1.The Grapes of Wrath John Steinbeck
Bob chose Steinbeck as a favorite author and developed such an enthusiasm for his novel “The Grapes of Wrath” that he wrote a 15-page essay about it. “John Steinbeck is great.” Bob said.
One of Steinbeck's best known novels, this story has made it onto many book lists and English literature reading lists for its Pulitzer Prize. It should be known for its classic American themes of determination in the face of crippling discouragement, its vast descriptions of families caught in the teeth of the 1930's Depression, and a tenacious insistence on clinging to life. The Joad family survives a stop-and-go movement toward the golden shores of California, one family member's prison background, and economic instability – but not without a cost. The benefit of self-sacrifice comes through in Ma and Rosasharn, Jim Casy provides gritty life philosophy, and the characters without names provide arich tapestry of background.
2.Tropic of Cancer by Henry Miller
“I like Henry Miller. I think he is the greatest American writer.”
What was salacious and banned American reading in the 1930's (but not in France) can now be added to anyone's reading list. The over-the-top descriptions of women's bodies provide insight into Miller's own tempestuous personal life, and the deep anger expressed at life's unfairness was all his own. From disappointing night club jaunts to a parade of interactions with prostitutes, the main character celebrates all things out of the ordinary and the triumph of the body – if not the body politic. They are good for free dinners and conversation, but not much more. Those inspired by the Beat writers, like Jack Kerouac, may find this a fascinating reading list addition.
3.On the Road by Jack Keroua
“It was Ginsberg and Jack Kerouac who inspired me at first and where I come from, there wasn’t the sophisticated transportation you have now. ” [/en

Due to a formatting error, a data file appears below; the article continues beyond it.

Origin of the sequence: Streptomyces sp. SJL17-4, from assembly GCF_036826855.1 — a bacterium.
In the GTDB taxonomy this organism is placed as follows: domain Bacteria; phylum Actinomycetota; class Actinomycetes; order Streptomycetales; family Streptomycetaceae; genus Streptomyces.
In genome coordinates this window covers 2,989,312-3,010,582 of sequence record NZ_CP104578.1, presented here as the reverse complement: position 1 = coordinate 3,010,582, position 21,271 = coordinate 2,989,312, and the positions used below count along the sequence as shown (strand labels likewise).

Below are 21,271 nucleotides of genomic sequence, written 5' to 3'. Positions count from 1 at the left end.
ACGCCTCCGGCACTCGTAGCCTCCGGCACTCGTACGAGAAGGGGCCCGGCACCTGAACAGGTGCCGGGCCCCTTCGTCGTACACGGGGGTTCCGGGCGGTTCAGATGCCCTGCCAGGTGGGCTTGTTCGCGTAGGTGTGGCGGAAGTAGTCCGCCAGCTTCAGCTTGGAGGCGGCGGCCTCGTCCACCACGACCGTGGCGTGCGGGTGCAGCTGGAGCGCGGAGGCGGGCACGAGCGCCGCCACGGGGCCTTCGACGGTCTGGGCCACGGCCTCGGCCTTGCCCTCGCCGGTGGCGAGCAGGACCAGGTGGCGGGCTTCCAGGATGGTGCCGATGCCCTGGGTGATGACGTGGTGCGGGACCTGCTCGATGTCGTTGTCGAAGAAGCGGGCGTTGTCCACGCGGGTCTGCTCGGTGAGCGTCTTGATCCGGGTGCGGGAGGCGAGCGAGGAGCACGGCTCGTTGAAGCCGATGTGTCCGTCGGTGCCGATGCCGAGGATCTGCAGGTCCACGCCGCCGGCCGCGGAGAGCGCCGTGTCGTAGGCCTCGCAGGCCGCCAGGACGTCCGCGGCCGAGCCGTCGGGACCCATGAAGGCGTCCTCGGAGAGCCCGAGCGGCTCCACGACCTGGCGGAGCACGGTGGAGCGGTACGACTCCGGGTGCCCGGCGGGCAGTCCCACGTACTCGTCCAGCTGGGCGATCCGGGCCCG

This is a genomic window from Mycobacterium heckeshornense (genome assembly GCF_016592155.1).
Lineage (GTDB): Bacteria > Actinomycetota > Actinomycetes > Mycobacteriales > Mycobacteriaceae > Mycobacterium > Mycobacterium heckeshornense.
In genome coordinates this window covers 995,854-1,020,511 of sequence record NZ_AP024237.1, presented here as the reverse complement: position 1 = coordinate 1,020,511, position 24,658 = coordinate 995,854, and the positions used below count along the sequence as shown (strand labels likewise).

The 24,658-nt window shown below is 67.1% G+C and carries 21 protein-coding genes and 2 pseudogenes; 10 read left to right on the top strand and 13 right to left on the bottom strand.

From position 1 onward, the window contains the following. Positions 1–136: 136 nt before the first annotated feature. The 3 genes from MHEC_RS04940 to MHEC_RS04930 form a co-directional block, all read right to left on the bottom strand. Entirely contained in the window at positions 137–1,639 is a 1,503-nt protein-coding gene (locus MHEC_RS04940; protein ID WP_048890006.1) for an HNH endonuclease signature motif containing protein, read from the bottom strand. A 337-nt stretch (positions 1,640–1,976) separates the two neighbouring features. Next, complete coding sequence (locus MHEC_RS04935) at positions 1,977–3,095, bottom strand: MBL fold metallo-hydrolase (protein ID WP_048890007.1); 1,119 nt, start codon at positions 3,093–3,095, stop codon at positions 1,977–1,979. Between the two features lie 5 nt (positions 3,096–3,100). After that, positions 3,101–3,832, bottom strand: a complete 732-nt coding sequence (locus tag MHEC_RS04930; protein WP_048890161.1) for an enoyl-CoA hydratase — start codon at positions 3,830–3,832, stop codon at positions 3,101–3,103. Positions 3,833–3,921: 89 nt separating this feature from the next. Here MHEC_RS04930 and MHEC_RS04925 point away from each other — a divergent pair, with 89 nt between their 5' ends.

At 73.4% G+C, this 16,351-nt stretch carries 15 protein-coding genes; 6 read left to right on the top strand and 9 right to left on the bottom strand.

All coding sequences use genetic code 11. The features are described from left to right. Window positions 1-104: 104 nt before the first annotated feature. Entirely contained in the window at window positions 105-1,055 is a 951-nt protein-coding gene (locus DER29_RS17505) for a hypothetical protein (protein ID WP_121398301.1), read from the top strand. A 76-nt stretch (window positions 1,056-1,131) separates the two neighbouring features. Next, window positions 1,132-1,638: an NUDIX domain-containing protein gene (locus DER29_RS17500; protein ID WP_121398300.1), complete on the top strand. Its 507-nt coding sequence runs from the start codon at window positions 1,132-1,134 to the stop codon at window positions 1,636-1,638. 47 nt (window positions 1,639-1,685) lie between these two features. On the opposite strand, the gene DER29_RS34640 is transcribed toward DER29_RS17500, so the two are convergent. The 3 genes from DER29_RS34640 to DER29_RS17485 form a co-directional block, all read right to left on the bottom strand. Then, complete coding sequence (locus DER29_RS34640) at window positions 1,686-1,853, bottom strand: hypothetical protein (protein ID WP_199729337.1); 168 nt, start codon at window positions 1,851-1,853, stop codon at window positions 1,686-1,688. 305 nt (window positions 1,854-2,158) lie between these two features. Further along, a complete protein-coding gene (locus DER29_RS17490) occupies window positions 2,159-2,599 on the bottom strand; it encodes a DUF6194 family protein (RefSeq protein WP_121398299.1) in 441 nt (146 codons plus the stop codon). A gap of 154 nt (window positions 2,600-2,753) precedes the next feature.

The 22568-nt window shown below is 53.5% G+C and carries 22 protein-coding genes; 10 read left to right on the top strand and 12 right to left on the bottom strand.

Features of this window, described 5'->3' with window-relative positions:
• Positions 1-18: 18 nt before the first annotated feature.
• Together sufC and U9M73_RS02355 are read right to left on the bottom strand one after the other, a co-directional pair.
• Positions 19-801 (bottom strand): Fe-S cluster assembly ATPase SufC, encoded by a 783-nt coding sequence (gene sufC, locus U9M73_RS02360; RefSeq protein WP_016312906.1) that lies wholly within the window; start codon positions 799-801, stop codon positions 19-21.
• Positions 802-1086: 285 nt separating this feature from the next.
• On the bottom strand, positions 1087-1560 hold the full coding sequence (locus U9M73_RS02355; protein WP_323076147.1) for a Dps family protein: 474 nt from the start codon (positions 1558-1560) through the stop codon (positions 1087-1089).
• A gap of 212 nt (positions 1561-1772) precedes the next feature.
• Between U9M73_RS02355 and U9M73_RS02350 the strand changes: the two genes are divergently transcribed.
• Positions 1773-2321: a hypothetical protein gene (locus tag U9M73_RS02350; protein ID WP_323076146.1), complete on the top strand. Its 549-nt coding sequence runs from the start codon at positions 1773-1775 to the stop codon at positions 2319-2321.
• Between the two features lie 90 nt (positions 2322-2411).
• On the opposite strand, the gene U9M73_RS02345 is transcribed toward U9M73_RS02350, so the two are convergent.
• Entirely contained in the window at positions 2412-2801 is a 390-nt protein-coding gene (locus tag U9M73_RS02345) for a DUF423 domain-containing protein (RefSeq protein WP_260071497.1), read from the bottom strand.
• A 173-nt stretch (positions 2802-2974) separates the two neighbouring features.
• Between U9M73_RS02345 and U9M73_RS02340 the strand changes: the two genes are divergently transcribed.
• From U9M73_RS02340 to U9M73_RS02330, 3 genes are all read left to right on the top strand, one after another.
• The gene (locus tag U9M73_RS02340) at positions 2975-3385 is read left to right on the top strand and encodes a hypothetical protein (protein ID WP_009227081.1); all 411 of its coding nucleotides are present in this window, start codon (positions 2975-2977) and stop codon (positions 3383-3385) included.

[en]While the art of Vagabonding may have become currently popular via Rolf Potts' addition to travel junkies' favorites list, Jack Kerouac was the voice of the 1960's and 1970's wanderlust. The many adventures of Kerouac and friend Cassady (transmuted into characters Dean Moriarty and Sal Paradise) are sprawlingly chronicled in a series of comments and descriptions, with no particular beginning and no particular end. For those who want social commentaries on economics, feminism, and racism, this book has it. Expansive descriptions of American life, culture, and attitudes are all here, along with the freedom of wide open spaces. Those trying to find a plot adhering to an outline may have trouble reading this.
4.“Howl and Other Poems” by Allen Ginsberg
“It was Ginsberg and Jack Kerouac who inspired me at first and where I come from, there wasn’t the sophisticated transportation you have now. ”
Another current classic that made it through the censored reading lists, Ginsberg's effort has been hailed as the battering ram that opened the American ivory tower of literature to life celebrations of the 1960's. The book may have made it onto free thinkers' reading lists just on the basis of the publishers' alone, if not the ground-breaking headlines of the court case afterward. The word “hipsters” cavorts with “benzedrine” and “unconsciousness”, along with many recognizable and strange flashes of creativity. Sometimes repetitive, sometimes wild, this rant against (and in favor of) the ceaseless desires of man provides unpredictability and grim depictions of gutter reality.